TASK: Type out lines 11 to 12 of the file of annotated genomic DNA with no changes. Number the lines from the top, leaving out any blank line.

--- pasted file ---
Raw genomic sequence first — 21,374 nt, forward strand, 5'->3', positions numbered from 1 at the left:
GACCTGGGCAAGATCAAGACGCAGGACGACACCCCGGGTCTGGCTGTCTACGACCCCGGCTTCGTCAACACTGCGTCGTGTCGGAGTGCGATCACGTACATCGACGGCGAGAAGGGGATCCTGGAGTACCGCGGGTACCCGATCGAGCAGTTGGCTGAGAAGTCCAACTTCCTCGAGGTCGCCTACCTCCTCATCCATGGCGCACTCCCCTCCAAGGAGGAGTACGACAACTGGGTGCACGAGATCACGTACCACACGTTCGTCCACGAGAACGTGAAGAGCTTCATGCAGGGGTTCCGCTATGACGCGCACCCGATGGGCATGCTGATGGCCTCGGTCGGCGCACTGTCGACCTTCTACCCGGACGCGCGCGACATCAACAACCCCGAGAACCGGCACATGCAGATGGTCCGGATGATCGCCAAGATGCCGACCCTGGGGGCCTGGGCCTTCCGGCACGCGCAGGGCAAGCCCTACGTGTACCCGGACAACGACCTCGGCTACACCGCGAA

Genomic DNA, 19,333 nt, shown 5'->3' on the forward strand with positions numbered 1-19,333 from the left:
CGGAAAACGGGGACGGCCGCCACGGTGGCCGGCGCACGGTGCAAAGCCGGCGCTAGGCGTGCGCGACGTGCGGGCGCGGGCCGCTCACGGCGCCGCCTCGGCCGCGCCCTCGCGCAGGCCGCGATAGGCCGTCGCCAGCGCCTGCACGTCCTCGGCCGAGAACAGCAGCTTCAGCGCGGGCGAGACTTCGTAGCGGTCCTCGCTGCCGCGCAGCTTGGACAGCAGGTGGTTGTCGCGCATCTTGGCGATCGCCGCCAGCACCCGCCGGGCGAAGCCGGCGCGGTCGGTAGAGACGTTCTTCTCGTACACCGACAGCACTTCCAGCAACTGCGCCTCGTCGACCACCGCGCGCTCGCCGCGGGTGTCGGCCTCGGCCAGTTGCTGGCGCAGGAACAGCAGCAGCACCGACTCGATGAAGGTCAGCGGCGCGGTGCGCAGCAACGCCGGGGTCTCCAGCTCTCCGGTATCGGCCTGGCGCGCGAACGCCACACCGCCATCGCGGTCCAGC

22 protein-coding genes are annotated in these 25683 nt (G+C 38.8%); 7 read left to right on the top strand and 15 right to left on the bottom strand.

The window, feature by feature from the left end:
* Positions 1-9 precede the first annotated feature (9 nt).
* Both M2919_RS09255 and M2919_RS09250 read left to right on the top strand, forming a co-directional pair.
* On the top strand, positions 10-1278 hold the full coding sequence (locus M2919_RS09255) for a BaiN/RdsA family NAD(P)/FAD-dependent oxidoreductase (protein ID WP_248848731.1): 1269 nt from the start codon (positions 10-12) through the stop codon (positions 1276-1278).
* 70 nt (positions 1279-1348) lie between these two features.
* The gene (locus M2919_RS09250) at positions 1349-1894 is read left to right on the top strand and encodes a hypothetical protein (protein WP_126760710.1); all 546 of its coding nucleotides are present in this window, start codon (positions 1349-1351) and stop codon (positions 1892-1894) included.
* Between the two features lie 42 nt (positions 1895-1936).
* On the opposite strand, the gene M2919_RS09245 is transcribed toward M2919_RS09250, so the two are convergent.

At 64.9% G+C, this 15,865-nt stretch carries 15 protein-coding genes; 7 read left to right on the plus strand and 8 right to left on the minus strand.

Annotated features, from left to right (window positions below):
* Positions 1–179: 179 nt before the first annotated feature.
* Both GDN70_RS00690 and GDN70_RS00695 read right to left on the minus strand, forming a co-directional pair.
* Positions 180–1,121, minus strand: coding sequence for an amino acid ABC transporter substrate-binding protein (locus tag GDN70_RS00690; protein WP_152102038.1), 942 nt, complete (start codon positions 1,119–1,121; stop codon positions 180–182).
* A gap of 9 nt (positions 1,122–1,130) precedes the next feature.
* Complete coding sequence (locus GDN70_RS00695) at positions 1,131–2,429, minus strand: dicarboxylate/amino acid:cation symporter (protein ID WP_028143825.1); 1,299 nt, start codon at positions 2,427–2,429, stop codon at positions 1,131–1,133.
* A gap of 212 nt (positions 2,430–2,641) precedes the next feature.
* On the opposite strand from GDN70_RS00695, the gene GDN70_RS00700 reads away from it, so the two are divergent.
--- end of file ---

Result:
* The gene (locus M2919_RS09250) at positions 1349-1894 is read left to right on the top strand and encodes a hypothetical protein (protein WP_126760710.1); all 546 of its coding nucleotides are present in this window, start codon (positions 1349-1351) and stop codon (positions 1892-1894) included.
* Between the two features lie 42 nt (positions 1895-1936).